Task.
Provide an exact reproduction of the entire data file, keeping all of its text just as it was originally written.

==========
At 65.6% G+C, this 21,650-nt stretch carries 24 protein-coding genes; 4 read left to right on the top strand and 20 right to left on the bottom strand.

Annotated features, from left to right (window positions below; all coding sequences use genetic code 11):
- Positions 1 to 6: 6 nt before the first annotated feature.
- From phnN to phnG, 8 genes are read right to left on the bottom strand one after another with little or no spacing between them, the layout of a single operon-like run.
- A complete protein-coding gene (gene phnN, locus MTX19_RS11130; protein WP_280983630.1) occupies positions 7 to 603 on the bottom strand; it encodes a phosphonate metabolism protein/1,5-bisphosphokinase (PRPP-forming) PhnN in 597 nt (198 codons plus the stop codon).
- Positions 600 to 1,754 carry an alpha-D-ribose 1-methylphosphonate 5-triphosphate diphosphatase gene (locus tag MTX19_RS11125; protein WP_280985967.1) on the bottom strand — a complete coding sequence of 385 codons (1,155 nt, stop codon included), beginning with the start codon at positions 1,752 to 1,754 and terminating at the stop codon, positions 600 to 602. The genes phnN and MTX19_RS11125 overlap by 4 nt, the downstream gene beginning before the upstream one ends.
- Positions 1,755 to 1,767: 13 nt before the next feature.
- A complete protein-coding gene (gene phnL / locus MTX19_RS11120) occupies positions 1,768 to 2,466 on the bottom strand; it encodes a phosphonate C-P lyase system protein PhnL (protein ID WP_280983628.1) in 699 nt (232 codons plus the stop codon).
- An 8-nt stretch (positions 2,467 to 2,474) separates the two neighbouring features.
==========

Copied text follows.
At 65.6% G+C, this 21,650-nt stretch carries 24 protein-coding genes; 4 read left to right on the top strand and 20 right to left on the bottom strand.

Annotated features, from left to right (window positions below; all coding sequences use genetic code 11):
- Positions 1 to 6: 6 nt before the first annotated feature.
- From phnN to phnG, 8 genes are read right to left on the bottom strand one after another with little or no spacing between them, the layout of a single operon-like run.
- A complete protein-coding gene (gene phnN, locus MTX19_RS11130; protein WP_280983630.1) occupies positions 7 to 603 on the bottom strand; it encodes a phosphonate metabolism protein/1,5-bisphosphokinase (PRPP-forming) PhnN in 597 nt (198 codons plus the stop codon).
- Positions 600 to 1,754 carry an alpha-D-ribose 1-methylphosphonate 5-triphosphate diphosphatase gene (locus tag MTX19_RS11125; protein WP_280985967.1) on the bottom strand — a complete coding sequence of 385 codons (1,155 nt, stop codon included), beginning with the start codon at positions 1,752 to 1,754 and terminating at the stop codon, positions 600 to 602. The genes phnN and MTX19_RS11125 overlap by 4 nt, the downstream gene beginning before the upstream one ends.
- Positions 1,755 to 1,767: 13 nt before the next feature.
- A complete protein-coding gene (gene phnL / locus MTX19_RS11120) occupies positions 1,768 to 2,466 on the bottom strand; it encodes a phosphonate C-P lyase system protein PhnL (protein ID WP_280983628.1) in 699 nt (232 codons plus the stop codon).
- An 8-nt stretch (positions 2,467 to 2,474) separates the two neighbouring features.